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TANNER v. THE STATE

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Court of Appeals of Georgia.

TANNER v. THE STATE.

A10A2247.

Decided: October 27, 2010

On appeal from his conviction for one count of aggravated child molestation, three counts of child molestation, and one count of sexual battery, Ricky Tanner argues that his sentence of 100 years with 30 to serve violated the Eighth Amendment ban on cruel and unusual punishment.

The record shows that Tanner filed a motion for new trial raising only the general grounds.   At the hearing on the motion, Tanner argued that his sentence was “too harsh” and that the trial court retained the power to modify it.   The trial court allowed Tanner 30 days to file a motion to modify, but noted that if Tanner did not do so, it would dispose of the motion for new trial on the general grounds alone.   Tanner did not file any new motion, and the trial court denied the motion for new trial on the general grounds.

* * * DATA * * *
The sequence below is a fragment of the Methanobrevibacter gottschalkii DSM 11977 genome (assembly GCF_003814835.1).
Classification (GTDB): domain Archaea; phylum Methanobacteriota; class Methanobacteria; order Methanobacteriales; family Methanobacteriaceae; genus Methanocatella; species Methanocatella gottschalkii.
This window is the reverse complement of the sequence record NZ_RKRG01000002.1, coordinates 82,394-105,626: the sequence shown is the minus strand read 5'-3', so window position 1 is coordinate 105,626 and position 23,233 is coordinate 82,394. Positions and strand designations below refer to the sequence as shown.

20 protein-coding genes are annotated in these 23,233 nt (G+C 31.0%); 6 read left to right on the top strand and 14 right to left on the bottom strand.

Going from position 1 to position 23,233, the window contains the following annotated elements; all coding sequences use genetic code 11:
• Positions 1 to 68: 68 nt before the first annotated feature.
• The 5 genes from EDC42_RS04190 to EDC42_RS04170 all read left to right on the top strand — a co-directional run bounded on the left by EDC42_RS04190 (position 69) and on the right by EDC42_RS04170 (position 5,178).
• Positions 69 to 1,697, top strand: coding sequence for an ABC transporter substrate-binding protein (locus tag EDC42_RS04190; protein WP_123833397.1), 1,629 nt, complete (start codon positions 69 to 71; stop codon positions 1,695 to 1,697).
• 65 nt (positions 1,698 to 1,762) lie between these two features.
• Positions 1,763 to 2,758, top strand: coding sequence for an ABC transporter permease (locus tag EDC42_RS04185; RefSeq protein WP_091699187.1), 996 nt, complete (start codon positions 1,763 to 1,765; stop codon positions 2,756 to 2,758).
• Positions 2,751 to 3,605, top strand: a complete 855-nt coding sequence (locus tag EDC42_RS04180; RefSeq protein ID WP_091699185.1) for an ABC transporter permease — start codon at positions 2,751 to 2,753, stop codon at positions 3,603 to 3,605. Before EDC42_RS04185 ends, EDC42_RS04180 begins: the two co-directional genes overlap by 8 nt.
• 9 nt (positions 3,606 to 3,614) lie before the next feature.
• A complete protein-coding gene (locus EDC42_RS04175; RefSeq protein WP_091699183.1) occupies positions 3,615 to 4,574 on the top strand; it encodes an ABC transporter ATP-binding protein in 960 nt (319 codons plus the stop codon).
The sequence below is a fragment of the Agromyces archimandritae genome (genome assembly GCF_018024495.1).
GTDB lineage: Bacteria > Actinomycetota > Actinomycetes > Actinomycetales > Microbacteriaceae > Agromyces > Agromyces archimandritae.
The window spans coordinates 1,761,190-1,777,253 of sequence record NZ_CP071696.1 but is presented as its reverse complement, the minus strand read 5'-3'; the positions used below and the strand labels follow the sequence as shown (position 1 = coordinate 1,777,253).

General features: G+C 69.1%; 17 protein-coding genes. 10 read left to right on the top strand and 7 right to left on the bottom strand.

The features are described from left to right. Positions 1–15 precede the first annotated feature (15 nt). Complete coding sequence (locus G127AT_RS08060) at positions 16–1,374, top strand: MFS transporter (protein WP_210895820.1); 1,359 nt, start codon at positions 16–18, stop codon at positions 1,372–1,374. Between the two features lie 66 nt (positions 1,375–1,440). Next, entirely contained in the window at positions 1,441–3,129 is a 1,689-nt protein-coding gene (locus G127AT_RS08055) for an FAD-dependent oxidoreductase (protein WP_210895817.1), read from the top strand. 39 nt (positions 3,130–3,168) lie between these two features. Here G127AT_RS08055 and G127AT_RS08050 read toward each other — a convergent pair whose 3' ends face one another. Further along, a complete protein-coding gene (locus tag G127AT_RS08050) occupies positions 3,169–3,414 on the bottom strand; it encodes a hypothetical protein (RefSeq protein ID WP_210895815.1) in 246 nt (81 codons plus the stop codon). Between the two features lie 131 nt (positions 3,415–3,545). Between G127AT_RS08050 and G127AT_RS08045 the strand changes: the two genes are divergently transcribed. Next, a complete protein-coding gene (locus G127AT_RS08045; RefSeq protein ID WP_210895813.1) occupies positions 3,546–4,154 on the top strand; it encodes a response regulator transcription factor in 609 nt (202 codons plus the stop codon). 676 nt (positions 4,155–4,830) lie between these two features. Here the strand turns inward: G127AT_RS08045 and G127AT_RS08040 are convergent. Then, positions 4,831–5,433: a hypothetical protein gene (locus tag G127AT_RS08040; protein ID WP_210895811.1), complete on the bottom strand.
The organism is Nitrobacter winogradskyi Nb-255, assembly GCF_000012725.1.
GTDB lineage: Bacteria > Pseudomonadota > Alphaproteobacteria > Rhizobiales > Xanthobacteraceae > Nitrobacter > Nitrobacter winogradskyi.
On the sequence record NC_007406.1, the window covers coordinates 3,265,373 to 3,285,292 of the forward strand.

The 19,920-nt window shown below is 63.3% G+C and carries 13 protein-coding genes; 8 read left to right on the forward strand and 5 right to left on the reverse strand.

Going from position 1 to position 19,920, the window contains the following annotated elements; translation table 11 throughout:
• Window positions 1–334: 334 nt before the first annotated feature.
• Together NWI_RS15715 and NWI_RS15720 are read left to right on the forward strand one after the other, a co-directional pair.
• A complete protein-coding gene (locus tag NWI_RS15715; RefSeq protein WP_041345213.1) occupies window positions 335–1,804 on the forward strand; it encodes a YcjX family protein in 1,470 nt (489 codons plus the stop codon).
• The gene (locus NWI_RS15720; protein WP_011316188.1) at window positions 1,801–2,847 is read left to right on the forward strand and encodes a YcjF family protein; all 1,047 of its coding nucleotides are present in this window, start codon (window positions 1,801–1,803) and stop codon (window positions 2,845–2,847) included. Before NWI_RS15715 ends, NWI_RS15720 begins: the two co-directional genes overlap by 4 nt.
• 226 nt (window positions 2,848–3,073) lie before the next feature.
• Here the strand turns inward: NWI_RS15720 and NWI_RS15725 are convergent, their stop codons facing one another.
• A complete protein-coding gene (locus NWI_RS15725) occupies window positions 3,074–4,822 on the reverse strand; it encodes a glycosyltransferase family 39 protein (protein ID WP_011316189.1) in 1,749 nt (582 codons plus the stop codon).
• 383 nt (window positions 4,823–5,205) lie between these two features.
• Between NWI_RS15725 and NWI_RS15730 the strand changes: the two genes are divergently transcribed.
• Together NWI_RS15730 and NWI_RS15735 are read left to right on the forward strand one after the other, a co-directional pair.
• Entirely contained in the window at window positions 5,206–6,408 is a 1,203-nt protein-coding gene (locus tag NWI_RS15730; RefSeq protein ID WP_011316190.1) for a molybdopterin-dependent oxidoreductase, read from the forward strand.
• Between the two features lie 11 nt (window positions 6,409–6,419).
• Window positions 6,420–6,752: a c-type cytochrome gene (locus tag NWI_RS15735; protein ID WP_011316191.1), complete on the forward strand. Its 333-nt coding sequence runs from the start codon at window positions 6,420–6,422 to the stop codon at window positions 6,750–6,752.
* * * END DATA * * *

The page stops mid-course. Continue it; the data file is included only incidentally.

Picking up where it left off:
Although the trial court authorized him to do so, Tanner did not file a motion to modify or vacate his sentence.   See OCGA § 17-10-1(f) (trial court has authority to reduce sentence within one year of its imposition or 120 days of receipt of remittitur from direct appeal);  Rooney v. State, 287 Ga. 1, 2 (690 S.E.2d 804) (2010) (“[T]he only ground for authorizing a trial court to correct a sentence at any time is that the sentence is void.”).   Because Tanner failed to obtain a ruling from the trial court concerning his sentence, we have nothing to review on appeal.   See Massey v. State, 229 Ga.App. 123 (493 S.E.2d 255) (1997) (failure to challenge sentence of banishment below waived any issue on appeal).

Judgment affirmed.   Ellington and Doyle, JJ., concur.

Andrews, Presiding Judge.

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